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It is a pleasure for me to be with you today in this high-level dialogue on reaffirming the commitment to multilateralism.
It is indeed of fundamental importance that we remind ourselves of the values of multilateralism and international cooperation. This is particularly important at a time in which questions are being asked on the rules-based order based on those values which the United Nations created seventy-five years ago, increasingly questioned with the rise, in some countries, of nationalism, protectionism and isolationism.
Globalization - and multilateralism - has led to significant poverty reduction during the MDG era. But there are questions about its effectiveness for not leaving people behind, responding to increasing inequalities and making countries less vulnerable to external shocks. We are also witnessing unprecedented technological advancements with economic, social, cultural, environmental and political implications. As the Secretary-General’s High-Level Panel on Digital Cooperation underscores, “the mechanisms for cooperation and governance of this landscape have failed to keep pace”, and effective digital cooperation requires strengthened multilateralism.
History teaches us that the world is better when countries work together rather than adopt a go-it-alone approach. Through international cooperation, together we have been able to make notable progress in fostering peace, sustainable development and human rights.
It is thanks to global collaboration that landmark international agreements have come to life, from the Universal Declaration of Human Rights in 1948 - which set out, for the first time, fundamental human rights to be universally protected – to landmark international agreements on climate change, financing for development and disaster risk reduction, and the 2030 Agenda for Sustainable Development in 2015 – an ambitious universal plan of action for people, planet and prosperity.
The 2030 Agenda for Sustainable Development and its 17 Sustainable Development Goals provide us a blueprint to help better manage globalization, including by addressing inequalities as well as the risks of globalization.
The momentum generated by the adoption of the 2030 Agenda is promising. The fact that 142 out of 193 Member States of the United Nations have already presented their Voluntary National Reviews at the High-level political forum on sustainable development (HLPF) shows the broad international commitment to the 2030 Agenda and to the multilateral process.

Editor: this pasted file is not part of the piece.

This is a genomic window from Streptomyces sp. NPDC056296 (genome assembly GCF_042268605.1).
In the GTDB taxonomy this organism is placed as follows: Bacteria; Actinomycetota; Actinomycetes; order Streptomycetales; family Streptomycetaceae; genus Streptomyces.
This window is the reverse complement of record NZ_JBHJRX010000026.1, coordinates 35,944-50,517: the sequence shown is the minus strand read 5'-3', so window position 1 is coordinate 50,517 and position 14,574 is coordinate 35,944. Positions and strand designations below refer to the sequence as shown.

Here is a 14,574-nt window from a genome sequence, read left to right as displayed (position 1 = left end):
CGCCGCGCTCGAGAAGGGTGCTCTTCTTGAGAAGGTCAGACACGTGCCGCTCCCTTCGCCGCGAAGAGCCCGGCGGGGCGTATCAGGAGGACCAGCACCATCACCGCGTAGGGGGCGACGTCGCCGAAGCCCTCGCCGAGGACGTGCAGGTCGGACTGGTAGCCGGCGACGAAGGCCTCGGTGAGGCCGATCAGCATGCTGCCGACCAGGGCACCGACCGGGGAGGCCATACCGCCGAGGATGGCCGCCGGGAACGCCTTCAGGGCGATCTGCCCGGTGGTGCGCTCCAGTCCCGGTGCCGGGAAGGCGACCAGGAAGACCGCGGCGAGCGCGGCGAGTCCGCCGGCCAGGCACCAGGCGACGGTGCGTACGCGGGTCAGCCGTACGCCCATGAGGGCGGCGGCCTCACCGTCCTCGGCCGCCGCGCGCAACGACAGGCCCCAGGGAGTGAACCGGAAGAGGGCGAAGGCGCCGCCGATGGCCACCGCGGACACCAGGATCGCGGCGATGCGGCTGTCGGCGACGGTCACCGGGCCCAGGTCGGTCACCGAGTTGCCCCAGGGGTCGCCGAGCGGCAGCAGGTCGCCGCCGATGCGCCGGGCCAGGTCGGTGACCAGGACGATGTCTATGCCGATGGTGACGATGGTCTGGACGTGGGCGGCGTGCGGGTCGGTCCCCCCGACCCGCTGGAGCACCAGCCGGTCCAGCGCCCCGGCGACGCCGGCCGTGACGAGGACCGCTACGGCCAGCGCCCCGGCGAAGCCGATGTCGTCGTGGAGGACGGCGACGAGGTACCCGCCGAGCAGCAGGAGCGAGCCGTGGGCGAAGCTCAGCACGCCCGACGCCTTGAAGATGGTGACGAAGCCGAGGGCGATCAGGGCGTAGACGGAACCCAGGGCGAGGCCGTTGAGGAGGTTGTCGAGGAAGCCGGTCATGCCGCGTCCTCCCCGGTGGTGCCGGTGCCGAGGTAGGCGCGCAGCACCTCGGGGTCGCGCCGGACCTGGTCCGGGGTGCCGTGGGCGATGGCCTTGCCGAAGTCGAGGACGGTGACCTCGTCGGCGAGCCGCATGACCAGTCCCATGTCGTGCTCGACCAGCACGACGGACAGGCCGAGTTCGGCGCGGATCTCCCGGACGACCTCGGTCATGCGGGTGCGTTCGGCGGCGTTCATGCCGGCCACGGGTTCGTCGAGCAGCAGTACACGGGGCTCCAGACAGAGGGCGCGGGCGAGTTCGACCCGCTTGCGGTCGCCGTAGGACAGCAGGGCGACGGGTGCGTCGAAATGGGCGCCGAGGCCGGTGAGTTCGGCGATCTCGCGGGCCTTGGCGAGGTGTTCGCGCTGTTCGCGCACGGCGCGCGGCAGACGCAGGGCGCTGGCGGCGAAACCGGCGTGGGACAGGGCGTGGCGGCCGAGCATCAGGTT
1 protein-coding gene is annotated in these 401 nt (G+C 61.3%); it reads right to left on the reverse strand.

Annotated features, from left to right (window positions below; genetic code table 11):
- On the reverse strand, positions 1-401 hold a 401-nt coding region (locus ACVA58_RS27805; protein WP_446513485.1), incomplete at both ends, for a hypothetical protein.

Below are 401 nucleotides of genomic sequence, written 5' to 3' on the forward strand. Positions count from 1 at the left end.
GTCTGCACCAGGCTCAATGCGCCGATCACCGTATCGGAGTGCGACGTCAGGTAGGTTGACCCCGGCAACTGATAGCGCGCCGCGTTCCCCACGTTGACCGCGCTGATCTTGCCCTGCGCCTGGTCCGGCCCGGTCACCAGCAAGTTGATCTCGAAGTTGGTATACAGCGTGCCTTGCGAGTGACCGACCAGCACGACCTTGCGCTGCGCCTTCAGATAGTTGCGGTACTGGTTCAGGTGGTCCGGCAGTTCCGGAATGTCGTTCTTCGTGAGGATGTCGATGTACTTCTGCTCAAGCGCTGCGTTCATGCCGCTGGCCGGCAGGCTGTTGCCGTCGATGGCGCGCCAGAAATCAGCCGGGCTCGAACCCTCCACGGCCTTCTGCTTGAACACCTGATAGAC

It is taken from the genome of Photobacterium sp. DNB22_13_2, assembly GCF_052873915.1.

The upcoming SDG Summit, together with the other high-level meetings and Climate Summit, offer us the opportunity to renew our trust in multilateralism, and collectively catalyse action toward the implementation of the 2030 Agenda and the Paris Agreement.
With the 2030 Agenda, we pledged that no one would be left behind and we promised to “endeavour to reach the furthest behind first”. We should be guided by this principle in our pursuit for the world we want – and this should be the basis of a “new multilateralism”.
Only through global cooperation and multilateralism and increased ambition, we will be able to address today’s complex challenges and create the conditions for long-lasting peace and sustainable development. Only the United Nations, with its universal membership, can allow everyone to bring their viewpoint and foster solutions. Now more than ever, we need more rather than less collective action.
It is also necessary that, within the United Nations, we continue to improve our way of working, ensuring more coherence across the United Nations pillars of peace, development and human rights to maximize the impact of the Organization’s work. We, in our capacity as presidents of Charter bodies must make our part in breaking the silos among our organs because many of today’s challenges can only be addressed successfully through joint efforts and integrated approaches.
To this effect, I am determined to continue strengthening ECOSOC’s relationship with the other United Nations intergovernmental bodies. We have to think outside the box and be creative on how we can work together to ensure the United Nations remains relevant in confronting evolving challenges and threats.
I would like to conclude by remembering the words of a remarkable man who devoted all his life to the service of multilateralism and United Nations – Mr. Kofi Annan – “More than ever before in history, we share a common destiny. We can master it only if we face it together. And that, my friends, is why we have the United Nations”.